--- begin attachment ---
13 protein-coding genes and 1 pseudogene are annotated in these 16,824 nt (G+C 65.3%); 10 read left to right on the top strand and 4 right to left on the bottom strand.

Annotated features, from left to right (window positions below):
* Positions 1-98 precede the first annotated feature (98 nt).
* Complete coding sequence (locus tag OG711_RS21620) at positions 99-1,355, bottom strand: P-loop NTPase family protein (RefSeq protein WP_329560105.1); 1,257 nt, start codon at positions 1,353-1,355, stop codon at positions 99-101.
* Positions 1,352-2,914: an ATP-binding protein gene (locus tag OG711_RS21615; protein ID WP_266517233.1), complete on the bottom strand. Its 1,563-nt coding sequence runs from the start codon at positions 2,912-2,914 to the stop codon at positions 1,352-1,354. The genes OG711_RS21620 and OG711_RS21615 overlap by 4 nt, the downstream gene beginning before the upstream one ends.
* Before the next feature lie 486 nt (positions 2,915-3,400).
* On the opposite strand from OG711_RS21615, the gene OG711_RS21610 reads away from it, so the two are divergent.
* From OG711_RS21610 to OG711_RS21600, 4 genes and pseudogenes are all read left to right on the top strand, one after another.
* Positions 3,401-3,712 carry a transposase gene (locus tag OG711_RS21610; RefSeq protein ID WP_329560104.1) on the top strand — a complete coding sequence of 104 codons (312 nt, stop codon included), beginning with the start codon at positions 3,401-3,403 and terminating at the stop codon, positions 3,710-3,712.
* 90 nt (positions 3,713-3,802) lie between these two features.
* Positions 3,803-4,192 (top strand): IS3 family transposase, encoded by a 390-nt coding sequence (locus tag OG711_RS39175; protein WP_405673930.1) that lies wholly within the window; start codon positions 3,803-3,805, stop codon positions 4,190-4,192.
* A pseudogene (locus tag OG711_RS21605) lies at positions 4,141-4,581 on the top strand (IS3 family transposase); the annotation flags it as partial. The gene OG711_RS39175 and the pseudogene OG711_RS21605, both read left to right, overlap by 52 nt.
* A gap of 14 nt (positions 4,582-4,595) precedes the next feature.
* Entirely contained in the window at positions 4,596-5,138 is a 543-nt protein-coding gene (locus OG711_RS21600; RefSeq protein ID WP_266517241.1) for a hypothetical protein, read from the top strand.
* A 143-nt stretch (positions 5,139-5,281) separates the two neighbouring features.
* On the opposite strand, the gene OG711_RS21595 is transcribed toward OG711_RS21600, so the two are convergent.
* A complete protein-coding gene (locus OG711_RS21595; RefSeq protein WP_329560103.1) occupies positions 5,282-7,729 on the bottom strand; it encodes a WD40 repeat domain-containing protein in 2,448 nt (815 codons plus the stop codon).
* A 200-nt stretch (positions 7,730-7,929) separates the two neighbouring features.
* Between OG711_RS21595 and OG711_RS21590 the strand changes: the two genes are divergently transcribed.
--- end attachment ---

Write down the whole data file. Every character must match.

13 protein-coding genes and 1 pseudogene are annotated in these 16,824 nt (G+C 65.3%); 10 read left to right on the top strand and 4 right to left on the bottom strand.

Annotated features, from left to right (window positions below):
* Positions 1-98 precede the first annotated feature (98 nt).
* Complete coding sequence (locus tag OG711_RS21620) at positions 99-1,355, bottom strand: P-loop NTPase family protein (RefSeq protein WP_329560105.1); 1,257 nt, start codon at positions 1,353-1,355, stop codon at positions 99-101.
* Positions 1,352-2,914: an ATP-binding protein gene (locus tag OG711_RS21615; protein ID WP_266517233.1), complete on the bottom strand. Its 1,563-nt coding sequence runs from the start codon at positions 2,912-2,914 to the stop codon at positions 1,352-1,354. The genes OG711_RS21620 and OG711_RS21615 overlap by 4 nt, the downstream gene beginning before the upstream one ends.
* Before the next feature lie 486 nt (positions 2,915-3,400).
* On the opposite strand from OG711_RS21615, the gene OG711_RS21610 reads away from it, so the two are divergent.
* From OG711_RS21610 to OG711_RS21600, 4 genes and pseudogenes are all read left to right on the top strand, one after another.
* Positions 3,401-3,712 carry a transposase gene (locus tag OG711_RS21610; RefSeq protein ID WP_329560104.1) on the top strand — a complete coding sequence of 104 codons (312 nt, stop codon included), beginning with the start codon at positions 3,401-3,403 and terminating at the stop codon, positions 3,710-3,712.
* 90 nt (positions 3,713-3,802) lie between these two features.
* Positions 3,803-4,192 (top strand): IS3 family transposase, encoded by a 390-nt coding sequence (locus tag OG711_RS39175; protein WP_405673930.1) that lies wholly within the window; start codon positions 3,803-3,805, stop codon positions 4,190-4,192.
* A pseudogene (locus tag OG711_RS21605) lies at positions 4,141-4,581 on the top strand (IS3 family transposase); the annotation flags it as partial. The gene OG711_RS39175 and the pseudogene OG711_RS21605, both read left to right, overlap by 52 nt.
* A gap of 14 nt (positions 4,582-4,595) precedes the next feature.
* Entirely contained in the window at positions 4,596-5,138 is a 543-nt protein-coding gene (locus OG711_RS21600; RefSeq protein ID WP_266517241.1) for a hypothetical protein, read from the top strand.
* A 143-nt stretch (positions 5,139-5,281) separates the two neighbouring features.
* On the opposite strand, the gene OG711_RS21595 is transcribed toward OG711_RS21600, so the two are convergent.
* A complete protein-coding gene (locus OG711_RS21595; RefSeq protein WP_329560103.1) occupies positions 5,282-7,729 on the bottom strand; it encodes a WD40 repeat domain-containing protein in 2,448 nt (815 codons plus the stop codon).
* A 200-nt stretch (positions 7,730-7,929) separates the two neighbouring features.
* Between OG711_RS21595 and OG711_RS21590 the strand changes: the two genes are divergently transcribed.